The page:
It lies coiled just left of the green on the fabled par-3 7th at Pebble Beach Golf Links: the busiest bunker in the world. It doesn't gape or yawn; it isn’t cavernously deep or fitted with wooden steps. It is 12 paces long by 10 paces wide and is shaped something like a horseshoe, with a short, slender tongue of grass in the bunker's center. It is one of five bunkers framing that pint-sized putting surface. And it is likely the busiest bunker in the world.
No. 7 at Pebble Beach is notoriously short—only 107 downhill yards, the shortest hole on any major championship venue. When the prevailing wind blows, from the right and lightly into your face, the 7th requires no more than a pitching wedge from most players.
It looks like a pushover, an easy par and a good chance for birdie—even to high handicappers. From the tee, which some claim points slightly to the left, the 7th green looks invitingly close. In fact, the hole is so short that it's possible to toss a ball onto the green, a tactic Pebble Beach caddies occasionally employ to illustrate the nearness of it.
Yet Pebble Beach marshals swear more players make 5 than 3. And among the nearly constant parade of players—Pebble Beach is open 365 days a year, with a daily tee shot full from top to bottom—an average of two players in every foursome find that bunker on the left.
“Of the 84 bunkers on the golf course, that’s the one that we pay the closest attention to, to keep a good playable surface in there,” says superintendent Tom Huesgen. “We give that bunker probably three times as much attention as any other.”
“Fear of going into the ocean,” says Jim Hiers, a baritone-voiced ex-Marine who has been a marshal for six years, “that’s the main reason people miss this green to the left.” Hiers' point is hammered home by every wave that crashes against the rocks jutting from the shore below No. 7. It’s difficult to block the Pacific from your mind as you prepare to play your shot—even as you focus on the the ball, the sound of crashing waves and the occasional bark of a sea lion are a continuous reminder of the dangers to the right. It’s natural, then, to err left.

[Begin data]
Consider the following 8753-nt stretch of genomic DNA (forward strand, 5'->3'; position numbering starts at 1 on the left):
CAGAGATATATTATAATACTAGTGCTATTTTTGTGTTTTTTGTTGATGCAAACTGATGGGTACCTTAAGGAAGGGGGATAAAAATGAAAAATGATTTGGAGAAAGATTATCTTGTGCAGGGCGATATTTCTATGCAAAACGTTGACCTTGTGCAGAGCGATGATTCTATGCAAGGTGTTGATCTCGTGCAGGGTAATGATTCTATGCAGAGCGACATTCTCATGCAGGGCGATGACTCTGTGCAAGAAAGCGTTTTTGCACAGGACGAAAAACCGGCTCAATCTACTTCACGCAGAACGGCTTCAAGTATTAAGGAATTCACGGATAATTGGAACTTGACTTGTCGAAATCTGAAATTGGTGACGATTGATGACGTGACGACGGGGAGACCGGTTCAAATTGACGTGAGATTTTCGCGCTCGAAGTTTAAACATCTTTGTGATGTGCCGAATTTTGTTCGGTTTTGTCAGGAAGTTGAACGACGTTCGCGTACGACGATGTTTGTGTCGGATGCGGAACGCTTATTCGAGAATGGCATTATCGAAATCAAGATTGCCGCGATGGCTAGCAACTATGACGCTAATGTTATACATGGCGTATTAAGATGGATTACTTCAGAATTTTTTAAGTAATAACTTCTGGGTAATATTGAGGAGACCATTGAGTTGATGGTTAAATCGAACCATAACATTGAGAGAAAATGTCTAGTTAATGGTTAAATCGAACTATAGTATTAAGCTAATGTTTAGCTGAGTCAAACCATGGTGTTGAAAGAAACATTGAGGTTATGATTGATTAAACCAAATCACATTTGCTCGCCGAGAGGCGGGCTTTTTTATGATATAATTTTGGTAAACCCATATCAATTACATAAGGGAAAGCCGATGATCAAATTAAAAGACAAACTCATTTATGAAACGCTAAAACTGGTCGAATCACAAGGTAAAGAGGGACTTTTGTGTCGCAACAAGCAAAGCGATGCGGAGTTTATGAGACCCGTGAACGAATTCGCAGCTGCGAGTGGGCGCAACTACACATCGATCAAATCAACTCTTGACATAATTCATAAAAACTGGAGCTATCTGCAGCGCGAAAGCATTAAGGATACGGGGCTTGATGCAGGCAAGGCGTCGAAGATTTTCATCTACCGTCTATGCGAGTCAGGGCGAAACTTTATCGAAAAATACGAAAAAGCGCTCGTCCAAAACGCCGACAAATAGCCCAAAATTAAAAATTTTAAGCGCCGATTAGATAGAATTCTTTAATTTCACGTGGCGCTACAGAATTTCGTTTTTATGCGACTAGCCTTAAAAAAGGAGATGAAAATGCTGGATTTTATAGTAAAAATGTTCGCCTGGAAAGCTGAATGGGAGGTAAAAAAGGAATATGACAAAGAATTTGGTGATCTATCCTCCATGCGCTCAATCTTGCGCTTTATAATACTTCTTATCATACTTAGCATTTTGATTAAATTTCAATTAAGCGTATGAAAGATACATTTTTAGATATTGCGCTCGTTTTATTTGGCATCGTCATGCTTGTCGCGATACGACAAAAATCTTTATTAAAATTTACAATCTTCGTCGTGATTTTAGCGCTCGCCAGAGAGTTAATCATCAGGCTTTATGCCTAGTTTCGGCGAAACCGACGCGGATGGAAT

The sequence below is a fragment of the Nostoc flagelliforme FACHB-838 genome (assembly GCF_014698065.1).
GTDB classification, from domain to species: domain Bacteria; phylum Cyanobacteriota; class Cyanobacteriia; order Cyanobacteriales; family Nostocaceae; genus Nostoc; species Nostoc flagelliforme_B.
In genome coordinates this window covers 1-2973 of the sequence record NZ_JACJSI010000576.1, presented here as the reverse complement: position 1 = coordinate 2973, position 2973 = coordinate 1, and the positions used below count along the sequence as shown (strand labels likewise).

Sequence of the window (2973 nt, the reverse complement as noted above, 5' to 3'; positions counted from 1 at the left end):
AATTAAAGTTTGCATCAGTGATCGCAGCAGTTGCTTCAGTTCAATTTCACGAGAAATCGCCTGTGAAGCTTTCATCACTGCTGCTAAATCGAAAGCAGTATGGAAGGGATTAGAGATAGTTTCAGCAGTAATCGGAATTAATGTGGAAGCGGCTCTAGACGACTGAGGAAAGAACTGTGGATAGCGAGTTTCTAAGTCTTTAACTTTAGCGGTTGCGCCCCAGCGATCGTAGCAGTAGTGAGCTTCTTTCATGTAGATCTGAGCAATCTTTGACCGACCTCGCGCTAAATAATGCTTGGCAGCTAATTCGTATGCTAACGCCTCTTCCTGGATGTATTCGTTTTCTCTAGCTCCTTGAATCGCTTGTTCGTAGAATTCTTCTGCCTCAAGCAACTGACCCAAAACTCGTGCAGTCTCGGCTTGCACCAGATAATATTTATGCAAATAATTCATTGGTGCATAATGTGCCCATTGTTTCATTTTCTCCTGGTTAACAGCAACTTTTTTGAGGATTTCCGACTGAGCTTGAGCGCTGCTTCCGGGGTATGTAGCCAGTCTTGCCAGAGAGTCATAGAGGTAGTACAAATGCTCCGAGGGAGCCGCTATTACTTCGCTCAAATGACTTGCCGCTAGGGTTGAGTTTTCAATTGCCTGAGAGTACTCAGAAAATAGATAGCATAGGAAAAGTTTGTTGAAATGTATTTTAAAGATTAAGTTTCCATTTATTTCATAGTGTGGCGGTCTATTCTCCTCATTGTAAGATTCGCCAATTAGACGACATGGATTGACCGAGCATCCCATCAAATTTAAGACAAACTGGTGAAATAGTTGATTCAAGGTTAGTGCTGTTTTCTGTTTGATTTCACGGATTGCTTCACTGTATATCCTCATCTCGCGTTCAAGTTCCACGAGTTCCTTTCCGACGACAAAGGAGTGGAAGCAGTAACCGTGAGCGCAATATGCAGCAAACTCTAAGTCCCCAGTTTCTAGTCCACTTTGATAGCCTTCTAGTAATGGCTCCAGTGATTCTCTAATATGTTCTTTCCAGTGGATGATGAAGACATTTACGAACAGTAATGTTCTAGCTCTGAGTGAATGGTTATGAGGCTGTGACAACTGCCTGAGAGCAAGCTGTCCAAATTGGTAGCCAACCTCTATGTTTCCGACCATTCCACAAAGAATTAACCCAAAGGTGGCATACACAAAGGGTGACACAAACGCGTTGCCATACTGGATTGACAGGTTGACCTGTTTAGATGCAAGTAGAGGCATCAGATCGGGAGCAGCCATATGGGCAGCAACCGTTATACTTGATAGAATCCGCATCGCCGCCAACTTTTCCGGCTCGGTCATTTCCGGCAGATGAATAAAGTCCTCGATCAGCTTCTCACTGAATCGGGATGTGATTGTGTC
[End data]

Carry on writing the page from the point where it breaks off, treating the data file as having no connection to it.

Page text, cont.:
The wind also makes a difference. The prevailing wind almost ensures that a pulled shot will find the bunker.
Yet for a bunker that receives so much attention, there's surprisingly little lore. It doesn’t even have a name. The most famous shot played on this hole came in the final round of the 1992 U.S. Open, when Tom Kite holed a pitch after hitting his approach left of the bunker.
But you might come away with your own story about the bunker left of the 7th green when you play Pebble Beach Golf Links. You might make an amazing sand save or even hole your explosion for a birdle. Or maybe not. Either way, the odds are good you’ll get the opportunity to try.